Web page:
Public spending cuts: the left emerges victorious in the first round of the battle
Back when cuts mania was all the rage during the conference season of 2009, only the TUC, others on the left and serious commentators like Martin Wolf argued that cuts came with major economic consequences. The TUC argued particularly strongly that to start measures to address the deficit when the economy was still fragile threatened a double dip recession. These views were of course rejected by the small state right in the form of the Institute of Directors, the Taxpayers Alliance and the Conservative Party itself.
Now it seems a new consensus has emerged in line with the view that cutting while the economy is weak is a recipe for disaster. All three main parties now agree on this since the Conservatives announced over the weekend they would not take any significant deficit measures until 2011.
The big fight now is to convince the parties that after 2011 the sensible approach is to address the deficit through economic growth and innovative taxation policies rather than by destroying the quality of public services and chucking thousands of public servants on to the dole. This will again be rejected as insufficiently tough etc. etc. but the same was said back in September 2009.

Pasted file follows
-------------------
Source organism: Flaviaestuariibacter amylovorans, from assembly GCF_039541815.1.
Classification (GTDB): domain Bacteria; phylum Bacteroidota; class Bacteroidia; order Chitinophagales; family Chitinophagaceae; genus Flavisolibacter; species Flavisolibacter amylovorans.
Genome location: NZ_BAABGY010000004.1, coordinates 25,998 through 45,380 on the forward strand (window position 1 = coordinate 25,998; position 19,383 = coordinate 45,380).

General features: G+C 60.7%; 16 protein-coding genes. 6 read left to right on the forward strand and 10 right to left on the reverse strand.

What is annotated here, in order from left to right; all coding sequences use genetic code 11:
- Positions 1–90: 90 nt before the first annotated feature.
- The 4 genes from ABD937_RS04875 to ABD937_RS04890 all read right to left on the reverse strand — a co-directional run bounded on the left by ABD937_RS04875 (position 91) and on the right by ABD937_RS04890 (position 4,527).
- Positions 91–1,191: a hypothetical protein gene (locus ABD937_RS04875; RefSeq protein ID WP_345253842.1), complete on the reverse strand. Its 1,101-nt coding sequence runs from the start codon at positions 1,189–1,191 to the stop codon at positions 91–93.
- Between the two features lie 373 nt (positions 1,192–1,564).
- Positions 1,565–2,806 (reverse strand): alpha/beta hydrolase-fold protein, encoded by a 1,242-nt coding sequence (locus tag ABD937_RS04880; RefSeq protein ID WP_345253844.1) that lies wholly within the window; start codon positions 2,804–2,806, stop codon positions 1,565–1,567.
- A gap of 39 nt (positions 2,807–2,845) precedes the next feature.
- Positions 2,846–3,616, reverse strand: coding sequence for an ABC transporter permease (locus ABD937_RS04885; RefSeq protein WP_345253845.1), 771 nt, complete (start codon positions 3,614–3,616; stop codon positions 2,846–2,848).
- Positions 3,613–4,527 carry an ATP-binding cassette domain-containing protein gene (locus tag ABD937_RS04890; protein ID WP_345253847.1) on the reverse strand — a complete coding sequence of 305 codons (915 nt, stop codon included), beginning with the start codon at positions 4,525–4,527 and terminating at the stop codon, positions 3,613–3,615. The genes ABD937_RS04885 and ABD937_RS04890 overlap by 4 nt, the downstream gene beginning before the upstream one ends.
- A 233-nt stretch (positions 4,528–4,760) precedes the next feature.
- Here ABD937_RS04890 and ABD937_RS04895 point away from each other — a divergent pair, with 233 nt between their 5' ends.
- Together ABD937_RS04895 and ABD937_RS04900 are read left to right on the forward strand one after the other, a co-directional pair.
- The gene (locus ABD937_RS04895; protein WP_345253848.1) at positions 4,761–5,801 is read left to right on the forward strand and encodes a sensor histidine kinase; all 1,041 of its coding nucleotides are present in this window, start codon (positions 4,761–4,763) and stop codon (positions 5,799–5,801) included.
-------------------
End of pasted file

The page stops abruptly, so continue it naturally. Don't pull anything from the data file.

We can make a good start by pointing to the current cuts in Higher Education. This is a disaster for the long-term future of the UK economy which will have to rely heavily on the strength of its knowledge led sectors to compete in the global marketplace. We are playing off short-term fiscal policy against long-term economic policy – a massive error which will do nothing to benefit the public finances, let alone the economy, in coming years and decades.